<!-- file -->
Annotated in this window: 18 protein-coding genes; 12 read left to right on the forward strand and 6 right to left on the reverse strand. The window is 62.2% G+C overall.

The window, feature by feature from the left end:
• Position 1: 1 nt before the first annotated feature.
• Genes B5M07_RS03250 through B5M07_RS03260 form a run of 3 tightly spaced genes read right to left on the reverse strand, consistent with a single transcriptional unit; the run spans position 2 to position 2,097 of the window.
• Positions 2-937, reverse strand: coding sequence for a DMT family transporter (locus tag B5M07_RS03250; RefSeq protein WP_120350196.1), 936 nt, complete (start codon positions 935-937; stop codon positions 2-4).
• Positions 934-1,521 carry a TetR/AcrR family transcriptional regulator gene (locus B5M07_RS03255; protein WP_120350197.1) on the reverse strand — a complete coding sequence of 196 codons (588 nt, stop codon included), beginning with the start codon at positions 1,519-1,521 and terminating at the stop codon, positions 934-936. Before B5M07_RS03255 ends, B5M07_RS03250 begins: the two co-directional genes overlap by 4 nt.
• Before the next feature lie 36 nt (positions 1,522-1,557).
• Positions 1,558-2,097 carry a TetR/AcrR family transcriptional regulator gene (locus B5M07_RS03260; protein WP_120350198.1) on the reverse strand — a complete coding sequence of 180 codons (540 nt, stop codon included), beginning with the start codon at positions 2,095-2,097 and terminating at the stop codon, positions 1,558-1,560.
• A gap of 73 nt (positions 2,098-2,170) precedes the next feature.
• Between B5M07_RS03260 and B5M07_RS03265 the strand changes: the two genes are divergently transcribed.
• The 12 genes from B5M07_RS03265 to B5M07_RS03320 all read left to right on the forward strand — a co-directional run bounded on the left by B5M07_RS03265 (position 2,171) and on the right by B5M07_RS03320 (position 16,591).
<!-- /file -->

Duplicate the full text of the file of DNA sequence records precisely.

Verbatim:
Annotated in this window: 18 protein-coding genes; 12 read left to right on the forward strand and 6 right to left on the reverse strand. The window is 62.2% G+C overall.

The window, feature by feature from the left end:
• Position 1: 1 nt before the first annotated feature.
• Genes B5M07_RS03250 through B5M07_RS03260 form a run of 3 tightly spaced genes read right to left on the reverse strand, consistent with a single transcriptional unit; the run spans position 2 to position 2,097 of the window.
• Positions 2-937, reverse strand: coding sequence for a DMT family transporter (locus tag B5M07_RS03250; RefSeq protein WP_120350196.1), 936 nt, complete (start codon positions 935-937; stop codon positions 2-4).
• Positions 934-1,521 carry a TetR/AcrR family transcriptional regulator gene (locus B5M07_RS03255; protein WP_120350197.1) on the reverse strand — a complete coding sequence of 196 codons (588 nt, stop codon included), beginning with the start codon at positions 1,519-1,521 and terminating at the stop codon, positions 934-936. Before B5M07_RS03255 ends, B5M07_RS03250 begins: the two co-directional genes overlap by 4 nt.
• Before the next feature lie 36 nt (positions 1,522-1,557).
• Positions 1,558-2,097 carry a TetR/AcrR family transcriptional regulator gene (locus B5M07_RS03260; protein WP_120350198.1) on the reverse strand — a complete coding sequence of 180 codons (540 nt, stop codon included), beginning with the start codon at positions 2,095-2,097 and terminating at the stop codon, positions 1,558-1,560.
• A gap of 73 nt (positions 2,098-2,170) precedes the next feature.
• Between B5M07_RS03260 and B5M07_RS03265 the strand changes: the two genes are divergently transcribed.
• The 12 genes from B5M07_RS03265 to B5M07_RS03320 all read left to right on the forward strand — a co-directional run bounded on the left by B5M07_RS03265 (position 2,171) and on the right by B5M07_RS03320 (position 16,591).